Sacramento, Calif., (December 29, 2017) – Tests on produce collected by the California Department of Pesticide Regulation (DPR) indicate that the vast majority of fruits and vegetables available for sale in California meet stringent pesticide safety standards. During its 2016 survey, DPR found 96 percent of tested California-grown produce had little or no pesticide residues.
The findings are included in DPR’s just released 2016 Pesticide Residues in Fresh Produce report.
“Once again this report shows that California consumers can have high confidence in the fresh fruits and vegetables available to them at stores.” said Brian Leahy, Director of DPR. “A strong regulatory program gives guidance to the proficient farmers and pesticide applicators that grow the fruits and vegetables that are part of a healthy diet.”
The report is based on year-round collection of 3,585 samples of produce, from 27 different countries, including those labeled as “organic”. California grown produce accounted for 24 percent of the samples tested. DPR scientists and staff sampled produce from various grocery stores, farmers’ markets, food distribution centers, and other outlets throughout California.
The U.S. Environmental Protection Agency (U.S. EPA) sets levels for the maximum amounts of pesticide residue that can be present on fruits and vegetables, called a “tolerance”. It is a violation if any residue exceeds the tolerance for the specific fruit or vegetable, or if a pesticide is detected for which no tolerance has been established. However, a sample with an illegal pesticide residue does not necessarily indicate a potential health concern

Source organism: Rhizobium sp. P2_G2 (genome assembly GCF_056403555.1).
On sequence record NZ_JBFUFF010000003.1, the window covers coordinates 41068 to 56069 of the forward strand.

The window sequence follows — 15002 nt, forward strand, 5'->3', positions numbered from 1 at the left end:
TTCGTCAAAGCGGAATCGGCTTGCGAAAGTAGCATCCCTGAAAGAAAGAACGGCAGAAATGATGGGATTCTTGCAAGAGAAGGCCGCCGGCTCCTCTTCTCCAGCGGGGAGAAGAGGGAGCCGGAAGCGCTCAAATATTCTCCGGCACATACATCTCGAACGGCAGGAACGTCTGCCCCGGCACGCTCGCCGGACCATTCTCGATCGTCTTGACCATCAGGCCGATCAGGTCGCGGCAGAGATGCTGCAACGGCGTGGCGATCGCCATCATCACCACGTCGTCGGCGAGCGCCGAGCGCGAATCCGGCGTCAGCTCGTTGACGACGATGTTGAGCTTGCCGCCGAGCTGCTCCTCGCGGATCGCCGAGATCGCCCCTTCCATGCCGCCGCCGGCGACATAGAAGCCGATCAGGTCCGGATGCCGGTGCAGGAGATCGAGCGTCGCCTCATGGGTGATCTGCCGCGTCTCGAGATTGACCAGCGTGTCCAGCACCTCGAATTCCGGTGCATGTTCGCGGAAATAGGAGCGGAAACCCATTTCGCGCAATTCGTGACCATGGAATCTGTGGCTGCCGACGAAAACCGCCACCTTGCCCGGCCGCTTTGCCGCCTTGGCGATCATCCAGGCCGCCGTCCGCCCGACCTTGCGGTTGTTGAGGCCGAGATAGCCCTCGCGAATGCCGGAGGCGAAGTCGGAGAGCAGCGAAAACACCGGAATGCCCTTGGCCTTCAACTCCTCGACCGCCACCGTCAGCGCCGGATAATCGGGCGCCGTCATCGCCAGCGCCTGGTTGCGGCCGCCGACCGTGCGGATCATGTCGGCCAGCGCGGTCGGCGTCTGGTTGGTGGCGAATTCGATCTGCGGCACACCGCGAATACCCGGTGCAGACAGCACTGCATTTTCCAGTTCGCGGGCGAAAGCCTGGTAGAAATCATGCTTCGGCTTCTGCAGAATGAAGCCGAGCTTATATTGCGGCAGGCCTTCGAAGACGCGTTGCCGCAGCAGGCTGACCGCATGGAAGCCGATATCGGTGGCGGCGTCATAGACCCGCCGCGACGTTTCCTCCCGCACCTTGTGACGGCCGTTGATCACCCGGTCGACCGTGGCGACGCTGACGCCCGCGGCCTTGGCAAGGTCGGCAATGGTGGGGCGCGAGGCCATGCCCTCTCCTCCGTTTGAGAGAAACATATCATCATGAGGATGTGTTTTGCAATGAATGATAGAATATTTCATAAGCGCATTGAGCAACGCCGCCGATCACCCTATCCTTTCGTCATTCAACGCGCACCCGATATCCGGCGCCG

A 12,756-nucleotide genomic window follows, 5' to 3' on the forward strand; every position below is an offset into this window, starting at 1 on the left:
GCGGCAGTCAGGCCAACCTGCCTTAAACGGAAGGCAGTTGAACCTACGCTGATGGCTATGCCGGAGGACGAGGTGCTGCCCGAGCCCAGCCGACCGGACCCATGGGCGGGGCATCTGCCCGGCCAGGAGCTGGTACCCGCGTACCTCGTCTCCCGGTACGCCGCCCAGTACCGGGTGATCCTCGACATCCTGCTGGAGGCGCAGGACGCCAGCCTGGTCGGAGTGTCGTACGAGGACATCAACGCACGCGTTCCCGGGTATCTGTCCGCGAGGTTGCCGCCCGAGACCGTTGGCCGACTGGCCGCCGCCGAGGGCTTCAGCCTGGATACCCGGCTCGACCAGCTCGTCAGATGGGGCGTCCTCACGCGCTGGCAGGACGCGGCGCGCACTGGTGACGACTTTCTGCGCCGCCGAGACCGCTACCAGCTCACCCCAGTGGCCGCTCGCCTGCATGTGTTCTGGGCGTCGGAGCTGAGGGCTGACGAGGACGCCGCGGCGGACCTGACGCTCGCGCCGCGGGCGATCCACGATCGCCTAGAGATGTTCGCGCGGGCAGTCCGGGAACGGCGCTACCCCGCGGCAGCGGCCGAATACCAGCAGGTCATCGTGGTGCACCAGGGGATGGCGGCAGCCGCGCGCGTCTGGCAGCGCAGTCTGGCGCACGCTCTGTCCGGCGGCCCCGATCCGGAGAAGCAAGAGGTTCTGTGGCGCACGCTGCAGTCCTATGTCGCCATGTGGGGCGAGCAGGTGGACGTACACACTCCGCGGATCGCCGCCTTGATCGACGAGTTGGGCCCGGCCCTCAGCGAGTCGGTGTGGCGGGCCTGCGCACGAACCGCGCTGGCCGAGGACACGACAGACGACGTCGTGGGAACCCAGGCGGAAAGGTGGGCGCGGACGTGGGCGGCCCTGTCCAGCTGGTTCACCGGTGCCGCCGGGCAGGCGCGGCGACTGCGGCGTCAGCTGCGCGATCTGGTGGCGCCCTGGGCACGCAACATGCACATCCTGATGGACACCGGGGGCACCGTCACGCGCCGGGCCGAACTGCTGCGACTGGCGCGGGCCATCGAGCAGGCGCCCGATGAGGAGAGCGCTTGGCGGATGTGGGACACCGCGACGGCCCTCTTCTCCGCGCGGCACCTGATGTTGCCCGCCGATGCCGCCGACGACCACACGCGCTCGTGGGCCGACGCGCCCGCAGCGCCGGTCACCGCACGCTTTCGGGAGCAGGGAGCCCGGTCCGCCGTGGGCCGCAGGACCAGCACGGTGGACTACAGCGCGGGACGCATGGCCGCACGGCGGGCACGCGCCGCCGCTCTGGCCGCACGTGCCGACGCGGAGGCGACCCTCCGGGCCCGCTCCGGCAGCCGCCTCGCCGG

In 2016, after public concern arose about glyphosate DPR conducted a pilot project to screen fresh produce for glyphosate residues. This herbicide is widely used in agriculture. The testing found no illegal glyphosate residues on any of the produce tested.
The produce is tested for nearly 400 types of pesticides using state of the art equipment operated by the California Department of Food and Agriculture.
Highlights from the 2016 report include:
- 39 percent of all produce samples had no detectable residues at all,
- 57 percent had residues detected within the legal level.
- 4 percent of the samples had pesticide residues in excess of the established tolerance or had illegal traces of pesticides that were not approved for that commodity.
Produce that most frequently tested positive for illegal pesticide residues in 2016 include Snow Peas from Guatemala, Longan from Vietnam, Ginger and Lichti nuts fruit from China; Cactus pads from Mexico; and Bok Choy from the United States.
If illegal residues are found DPR immediately removes the illegal produce to prevent it from reaching consumers and the department also attempts to trace it to its source. DPR then verifies that the produce is either destroyed or returned to its source.
Businesses that violate California pesticide residue laws face loss of their product and fines. For example, in September 2016, DPR imposed a $10,000 fine against a California grower after an illegal pesticide was detected on his grapes in the marketplace and on the crop in his 43-acre vineyard.
- See a video story of inspectors collecting samples and testing for pesticides.
- The 2016 pesticide residue monitoring report is posted at: http://www.cdpr.ca.gov/docs/enforce/residue/rsmonmnu.htm
The new regulation:
- The survey included 3585 produce samples representing 161 different fruits and vegetables
- Each sample is approximately 2 pounds of produce
- Produce sampled originated from 27 countries
- Californian grown produce accounted of 24% of all samples tested
- 96% of all samples had either no detected pesticide residues levels or levels at or below U.S. EPA tolerance levels